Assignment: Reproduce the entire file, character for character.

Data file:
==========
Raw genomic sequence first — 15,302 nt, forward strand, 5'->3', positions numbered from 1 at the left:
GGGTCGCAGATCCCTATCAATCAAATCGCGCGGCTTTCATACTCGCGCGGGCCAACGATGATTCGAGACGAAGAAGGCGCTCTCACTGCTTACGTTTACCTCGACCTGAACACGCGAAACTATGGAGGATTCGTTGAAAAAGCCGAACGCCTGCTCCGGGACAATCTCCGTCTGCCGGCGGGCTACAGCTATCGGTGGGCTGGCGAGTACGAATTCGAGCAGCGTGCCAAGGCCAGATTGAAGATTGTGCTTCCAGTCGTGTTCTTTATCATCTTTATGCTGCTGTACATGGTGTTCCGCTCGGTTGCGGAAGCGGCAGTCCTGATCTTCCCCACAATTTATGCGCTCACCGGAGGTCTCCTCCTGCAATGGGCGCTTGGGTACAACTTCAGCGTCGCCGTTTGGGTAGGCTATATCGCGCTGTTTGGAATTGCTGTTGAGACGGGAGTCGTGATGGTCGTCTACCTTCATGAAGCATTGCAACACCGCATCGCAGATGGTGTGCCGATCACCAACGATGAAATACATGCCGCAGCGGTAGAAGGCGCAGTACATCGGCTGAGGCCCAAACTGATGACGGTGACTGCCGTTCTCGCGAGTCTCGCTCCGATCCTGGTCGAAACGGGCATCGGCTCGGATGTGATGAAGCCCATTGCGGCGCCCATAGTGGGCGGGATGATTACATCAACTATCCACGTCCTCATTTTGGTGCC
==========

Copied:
Raw genomic sequence first — 15,302 nt, forward strand, 5'->3', positions numbered from 1 at the left:
GGGTCGCAGATCCCTATCAATCAAATCGCGCGGCTTTCATACTCGCGCGGGCCAACGATGATTCGAGACGAAGAAGGCGCTCTCACTGCTTACGTTTACCTCGACCTGAACACGCGAAACTATGGAGGATTCGTTGAAAAAGCCGAACGCCTGCTCCGGGACAATCTCCGTCTGCCGGCGGGCTACAGCTATCGGTGGGCTGGCGAGTACGAATTCGAGCAGCGTGCCAAGGCCAGATTGAAGATTGTGCTTCCAGTCGTGTTCTTTATCATCTTTATGCTGCTGTACATGGTGTTCCGCTCGGTTGCGGAAGCGGCAGTCCTGATCTTCCCCACAATTTATGCGCTCACCGGAGGTCTCCTCCTGCAATGGGCGCTTGGGTACAACTTCAGCGTCGCCGTTTGGGTAGGCTATATCGCGCTGTTTGGAATTGCTGTTGAGACGGGAGTCGTGATGGTCGTCTACCTTCATGAAGCATTGCAACACCGCATCGCAGATGGTGTGCCGATCACCAACGATGAAATACATGCCGCAGCGGTAGAAGGCGCAGTACATCGGCTGAGGCCCAAACTGATGACGGTGACTGCCGTTCTCGCGAGTCTCGCTCCGATCCTGGTCGAAACGGGCATCGGCTCGGATGTGATGAAGCCCATTGCGGCGCCCATAGTGGGCGGGATGATTACATCAACTATCCACGTCCTCATTTTGGTGCC